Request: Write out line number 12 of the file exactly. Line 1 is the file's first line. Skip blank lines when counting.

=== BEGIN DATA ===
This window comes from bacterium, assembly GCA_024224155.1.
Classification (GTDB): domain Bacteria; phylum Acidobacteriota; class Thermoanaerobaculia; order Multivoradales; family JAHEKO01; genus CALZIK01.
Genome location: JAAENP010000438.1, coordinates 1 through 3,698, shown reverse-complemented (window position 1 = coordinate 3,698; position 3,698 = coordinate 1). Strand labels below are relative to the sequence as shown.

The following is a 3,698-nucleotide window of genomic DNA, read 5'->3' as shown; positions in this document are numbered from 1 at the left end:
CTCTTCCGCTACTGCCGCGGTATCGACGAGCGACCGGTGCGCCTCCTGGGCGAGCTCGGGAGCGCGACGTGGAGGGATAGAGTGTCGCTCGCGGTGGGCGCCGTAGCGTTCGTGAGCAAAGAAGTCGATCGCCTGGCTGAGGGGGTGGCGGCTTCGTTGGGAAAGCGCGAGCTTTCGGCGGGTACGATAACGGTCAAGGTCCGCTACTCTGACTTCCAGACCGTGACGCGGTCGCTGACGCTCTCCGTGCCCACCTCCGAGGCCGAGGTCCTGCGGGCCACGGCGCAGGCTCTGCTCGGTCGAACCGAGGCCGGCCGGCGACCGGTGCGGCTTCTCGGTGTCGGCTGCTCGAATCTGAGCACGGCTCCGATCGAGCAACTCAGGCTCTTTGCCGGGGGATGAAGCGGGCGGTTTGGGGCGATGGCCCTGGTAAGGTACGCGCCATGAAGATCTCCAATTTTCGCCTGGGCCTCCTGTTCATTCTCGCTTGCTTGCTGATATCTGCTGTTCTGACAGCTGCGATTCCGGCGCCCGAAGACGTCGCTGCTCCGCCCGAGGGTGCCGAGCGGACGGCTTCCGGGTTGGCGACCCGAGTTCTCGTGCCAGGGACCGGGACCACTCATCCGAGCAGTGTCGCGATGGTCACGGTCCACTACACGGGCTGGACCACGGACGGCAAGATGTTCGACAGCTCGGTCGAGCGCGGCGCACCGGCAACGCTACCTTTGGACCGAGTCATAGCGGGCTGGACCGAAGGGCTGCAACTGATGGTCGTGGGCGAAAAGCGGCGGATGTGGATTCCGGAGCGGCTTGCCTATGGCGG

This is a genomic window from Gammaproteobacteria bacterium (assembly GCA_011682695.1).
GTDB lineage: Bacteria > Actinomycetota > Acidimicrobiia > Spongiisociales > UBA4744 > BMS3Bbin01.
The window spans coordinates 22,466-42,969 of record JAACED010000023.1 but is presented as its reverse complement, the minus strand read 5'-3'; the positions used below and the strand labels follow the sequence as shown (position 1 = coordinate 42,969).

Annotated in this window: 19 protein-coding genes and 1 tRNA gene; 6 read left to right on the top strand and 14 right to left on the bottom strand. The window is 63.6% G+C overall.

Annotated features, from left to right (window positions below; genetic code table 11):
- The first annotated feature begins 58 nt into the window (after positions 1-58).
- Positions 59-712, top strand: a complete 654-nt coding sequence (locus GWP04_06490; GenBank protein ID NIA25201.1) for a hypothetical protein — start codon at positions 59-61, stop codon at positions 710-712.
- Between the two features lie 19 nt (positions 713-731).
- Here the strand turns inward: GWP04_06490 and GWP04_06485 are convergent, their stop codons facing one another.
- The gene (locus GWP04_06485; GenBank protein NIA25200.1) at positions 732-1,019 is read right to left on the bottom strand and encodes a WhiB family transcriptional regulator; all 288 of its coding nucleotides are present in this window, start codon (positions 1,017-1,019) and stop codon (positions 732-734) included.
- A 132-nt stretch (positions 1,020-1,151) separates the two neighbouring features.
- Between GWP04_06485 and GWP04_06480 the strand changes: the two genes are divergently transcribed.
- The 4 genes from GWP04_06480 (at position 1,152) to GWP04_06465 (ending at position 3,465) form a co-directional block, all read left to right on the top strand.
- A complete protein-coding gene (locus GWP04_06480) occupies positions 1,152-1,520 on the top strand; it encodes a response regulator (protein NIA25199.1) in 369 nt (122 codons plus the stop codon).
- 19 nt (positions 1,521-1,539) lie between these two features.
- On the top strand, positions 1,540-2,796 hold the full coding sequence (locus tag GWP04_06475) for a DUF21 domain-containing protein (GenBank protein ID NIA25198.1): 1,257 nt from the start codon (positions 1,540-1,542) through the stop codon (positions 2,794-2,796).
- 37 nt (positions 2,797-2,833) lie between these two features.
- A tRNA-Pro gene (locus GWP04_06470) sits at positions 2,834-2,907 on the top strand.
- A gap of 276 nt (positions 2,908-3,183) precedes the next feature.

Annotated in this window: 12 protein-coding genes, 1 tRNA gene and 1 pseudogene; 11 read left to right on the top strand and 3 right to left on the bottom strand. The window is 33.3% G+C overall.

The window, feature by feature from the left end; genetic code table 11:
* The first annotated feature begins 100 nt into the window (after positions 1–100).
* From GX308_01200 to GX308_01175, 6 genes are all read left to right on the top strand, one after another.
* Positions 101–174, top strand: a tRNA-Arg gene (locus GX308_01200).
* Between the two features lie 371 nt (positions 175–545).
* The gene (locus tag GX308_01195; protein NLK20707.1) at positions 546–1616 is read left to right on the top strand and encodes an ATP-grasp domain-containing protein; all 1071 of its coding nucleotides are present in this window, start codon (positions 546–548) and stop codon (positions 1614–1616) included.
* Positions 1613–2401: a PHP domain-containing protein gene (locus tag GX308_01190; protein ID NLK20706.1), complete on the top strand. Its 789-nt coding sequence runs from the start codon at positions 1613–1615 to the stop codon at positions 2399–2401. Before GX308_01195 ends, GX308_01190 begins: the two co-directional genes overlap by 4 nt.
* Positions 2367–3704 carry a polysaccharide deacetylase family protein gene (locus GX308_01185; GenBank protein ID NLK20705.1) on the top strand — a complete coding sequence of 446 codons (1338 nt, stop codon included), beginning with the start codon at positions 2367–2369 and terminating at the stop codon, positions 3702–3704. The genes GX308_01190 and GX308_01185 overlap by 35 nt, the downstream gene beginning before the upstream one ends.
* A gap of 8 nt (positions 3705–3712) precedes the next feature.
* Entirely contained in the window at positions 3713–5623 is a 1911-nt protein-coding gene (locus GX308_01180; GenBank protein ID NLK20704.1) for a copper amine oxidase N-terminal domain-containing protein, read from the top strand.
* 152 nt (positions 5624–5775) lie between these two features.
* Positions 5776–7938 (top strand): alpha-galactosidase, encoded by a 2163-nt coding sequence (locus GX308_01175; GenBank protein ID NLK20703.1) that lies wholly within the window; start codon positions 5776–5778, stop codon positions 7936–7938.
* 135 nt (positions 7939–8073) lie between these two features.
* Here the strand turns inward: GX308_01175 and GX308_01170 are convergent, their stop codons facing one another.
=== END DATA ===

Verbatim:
- Positions 59-712, top strand: a complete 654-nt coding sequence (locus GWP04_06490; GenBank protein ID NIA25201.1) for a hypothetical protein — start codon at positions 59-61, stop codon at positions 710-712.